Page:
Agitation replaced some of the despair but none of the pain in Jonah’s face. “The Lord commanded me to go to the Assyrians in Nineveh, to cry warning unto them. But I would not, for they are barbarians in heart and mind.” At this, he cast a worried glance around the hold. Satisfied that there were no Assyrians in the group, he continued. “So I ran from the Lord and from his command. This is the cause of our calamity. The God of heaven and earth is wroth.”
“Pray, tell me where do you come from?” asked the captain. “What is your country-from what people are you? Who is this God that you worship?”
“I am a Hebrew and fear Jehovah, the God of heaven, who made the sea and the dry land. It is he who is angry. His arm will not be stayed.” At this, Jonah buried his face into his hands. “I have offended the Lord, and this is my recompense. I am condemned to die.”
The boat suddenly plunged forward, sending Rick’s stomach to his throat. The men, none of them restrained in harnesses, flew in a mass against the forward walls. The sea then bucked the ship over to its back, and pure bedlam broke out in the hold. The glass coverings that had been protecting candles that hung on the walls shattered, and all light was extinguished. At the same moment, the crates from the back portion of the hold burst from their restraints, crashed down onto the ceiling of the ship, which was for that moment the floor, and then began to hurdle violently in all directions as the ship tossed in the waves. It was two or three minutes before the ship miraculously righted itself once again, but the water in the hold was then almost knee deep.
The captain called out, “Oh, Hebrew, what must we do to calm the waters?”
“Take me up, and cast me forth into the sea,” he answered. “Then shall the sea be calmed. For it is for my sake that this great tempest is upon you.”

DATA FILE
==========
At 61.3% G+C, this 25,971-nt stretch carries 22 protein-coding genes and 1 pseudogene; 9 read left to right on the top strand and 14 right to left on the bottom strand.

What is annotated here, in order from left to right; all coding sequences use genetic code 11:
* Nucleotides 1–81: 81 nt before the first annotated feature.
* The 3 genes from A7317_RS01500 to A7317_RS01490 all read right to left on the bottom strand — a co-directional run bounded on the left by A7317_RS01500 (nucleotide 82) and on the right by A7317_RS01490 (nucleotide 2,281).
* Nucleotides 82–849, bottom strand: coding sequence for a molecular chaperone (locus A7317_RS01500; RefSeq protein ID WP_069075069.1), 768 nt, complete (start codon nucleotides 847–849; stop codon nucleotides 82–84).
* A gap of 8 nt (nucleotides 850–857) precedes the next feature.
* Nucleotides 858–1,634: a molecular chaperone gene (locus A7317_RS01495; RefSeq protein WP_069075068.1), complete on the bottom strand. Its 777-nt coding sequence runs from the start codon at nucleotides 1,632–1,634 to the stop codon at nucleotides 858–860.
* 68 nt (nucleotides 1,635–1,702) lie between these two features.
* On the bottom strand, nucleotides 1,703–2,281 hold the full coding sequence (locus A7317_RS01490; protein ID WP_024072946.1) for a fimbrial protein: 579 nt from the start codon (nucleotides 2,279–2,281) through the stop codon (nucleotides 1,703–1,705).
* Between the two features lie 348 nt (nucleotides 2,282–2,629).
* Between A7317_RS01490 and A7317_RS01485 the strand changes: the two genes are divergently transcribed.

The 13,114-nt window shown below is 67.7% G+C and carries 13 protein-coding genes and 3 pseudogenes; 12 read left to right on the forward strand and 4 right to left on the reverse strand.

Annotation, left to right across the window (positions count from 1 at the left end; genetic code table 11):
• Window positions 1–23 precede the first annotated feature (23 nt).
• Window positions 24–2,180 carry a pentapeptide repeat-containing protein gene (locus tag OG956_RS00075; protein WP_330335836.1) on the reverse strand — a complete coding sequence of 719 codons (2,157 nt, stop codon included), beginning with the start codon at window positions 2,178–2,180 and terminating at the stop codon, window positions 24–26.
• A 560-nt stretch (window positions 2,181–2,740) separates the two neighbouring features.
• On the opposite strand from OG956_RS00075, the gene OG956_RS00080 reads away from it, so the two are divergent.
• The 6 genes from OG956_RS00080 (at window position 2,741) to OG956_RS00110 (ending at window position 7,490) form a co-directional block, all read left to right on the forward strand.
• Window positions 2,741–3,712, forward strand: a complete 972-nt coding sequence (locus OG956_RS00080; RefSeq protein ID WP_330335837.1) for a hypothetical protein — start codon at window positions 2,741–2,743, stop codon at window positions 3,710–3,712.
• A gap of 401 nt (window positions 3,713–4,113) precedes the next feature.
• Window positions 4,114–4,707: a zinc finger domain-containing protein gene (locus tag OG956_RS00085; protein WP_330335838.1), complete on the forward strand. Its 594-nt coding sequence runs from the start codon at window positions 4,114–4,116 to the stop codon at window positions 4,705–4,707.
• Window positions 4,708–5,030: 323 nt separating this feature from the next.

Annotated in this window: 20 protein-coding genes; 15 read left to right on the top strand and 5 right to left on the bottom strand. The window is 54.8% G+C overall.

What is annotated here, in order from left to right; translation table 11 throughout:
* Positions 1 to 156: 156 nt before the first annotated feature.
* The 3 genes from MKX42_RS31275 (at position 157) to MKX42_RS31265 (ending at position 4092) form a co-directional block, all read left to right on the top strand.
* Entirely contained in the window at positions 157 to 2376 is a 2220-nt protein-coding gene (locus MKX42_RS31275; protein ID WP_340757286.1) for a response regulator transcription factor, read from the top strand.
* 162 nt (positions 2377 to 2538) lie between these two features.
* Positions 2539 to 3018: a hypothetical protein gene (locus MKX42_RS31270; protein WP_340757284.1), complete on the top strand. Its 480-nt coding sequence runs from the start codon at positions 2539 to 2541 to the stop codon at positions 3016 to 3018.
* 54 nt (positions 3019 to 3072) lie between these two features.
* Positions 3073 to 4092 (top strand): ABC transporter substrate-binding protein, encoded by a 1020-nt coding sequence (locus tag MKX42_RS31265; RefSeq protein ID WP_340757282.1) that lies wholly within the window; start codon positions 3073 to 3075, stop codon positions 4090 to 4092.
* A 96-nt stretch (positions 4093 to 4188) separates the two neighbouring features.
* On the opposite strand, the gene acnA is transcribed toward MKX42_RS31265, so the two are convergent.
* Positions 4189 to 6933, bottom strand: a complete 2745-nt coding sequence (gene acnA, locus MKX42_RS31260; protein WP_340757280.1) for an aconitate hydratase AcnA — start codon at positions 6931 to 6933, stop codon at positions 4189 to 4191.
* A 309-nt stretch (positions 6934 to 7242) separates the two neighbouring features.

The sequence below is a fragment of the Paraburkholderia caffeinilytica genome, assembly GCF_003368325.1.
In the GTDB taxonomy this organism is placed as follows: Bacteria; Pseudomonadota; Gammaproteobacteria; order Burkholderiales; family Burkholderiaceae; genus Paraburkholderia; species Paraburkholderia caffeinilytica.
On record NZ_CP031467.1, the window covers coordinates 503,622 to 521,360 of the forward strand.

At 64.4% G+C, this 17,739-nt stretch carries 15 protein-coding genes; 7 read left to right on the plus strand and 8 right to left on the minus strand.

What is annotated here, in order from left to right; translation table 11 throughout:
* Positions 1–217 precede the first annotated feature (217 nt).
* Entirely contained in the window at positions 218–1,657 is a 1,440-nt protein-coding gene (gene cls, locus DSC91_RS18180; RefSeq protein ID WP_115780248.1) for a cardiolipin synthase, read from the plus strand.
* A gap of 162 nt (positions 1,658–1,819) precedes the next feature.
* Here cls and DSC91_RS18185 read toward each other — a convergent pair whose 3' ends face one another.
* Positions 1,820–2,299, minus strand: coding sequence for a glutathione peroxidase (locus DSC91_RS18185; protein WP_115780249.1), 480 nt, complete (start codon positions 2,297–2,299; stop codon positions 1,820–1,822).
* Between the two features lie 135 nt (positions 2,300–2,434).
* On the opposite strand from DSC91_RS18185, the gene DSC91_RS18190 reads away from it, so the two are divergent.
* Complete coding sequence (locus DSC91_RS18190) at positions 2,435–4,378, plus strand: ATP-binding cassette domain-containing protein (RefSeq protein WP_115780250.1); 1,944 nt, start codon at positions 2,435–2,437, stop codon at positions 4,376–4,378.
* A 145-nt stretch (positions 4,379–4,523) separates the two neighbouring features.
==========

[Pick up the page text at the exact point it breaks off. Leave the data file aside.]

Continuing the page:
The captain looked at him warily. “We will not add to our troubles with your blood.”
“Oarsmen, back to your posts!” he bellowed. “Bring us round to land!” The bare-chested men climbed a rope to the hatches in the ceiling and pushed them open, exposing for a moment the compartments below the deck and on each side of the hold where a few men could add the power of oars to the sail that normally propelled them.
But it was no use. The storm was too strong and the manpower too weak. And without a tiller on deck, it would have been difficult to guide the ship even under normal conditions. All the while, Jonah kept imploring them to cast him out to sea.
Finally, when the futility of the quest was plain, the captain and his men turned to Jonah. “We are left without choice, oh stranger. We will do as you say. But we beseech thee, O God of the Hebrews,” the captain said, lifting his voice and his arms heavenward in the hold, his gray figure only faintly visible in the darkness, “we beseech thee, let us not perish for this man’s life. And lay not upon us innocent blood, for thou, O Lord, hast done as it pleased thee.”
At this, one of the men swiftly climbed the ladder to the deck and released the lock on the hatch. He then scaled down the ladder and made way for Jonah.
Jonah hesitated, but a swift jolt of the boat and a prodding from the captain moved him up the ladder. Two of the men followed him, secured by ropes. Twenty seconds or so later the two of them dove back down the hatch, fastening the latch once again before dropping into the hold.
Jonah had been cast into the sea.
2004 Meridian Magazine. All Rights Reserved.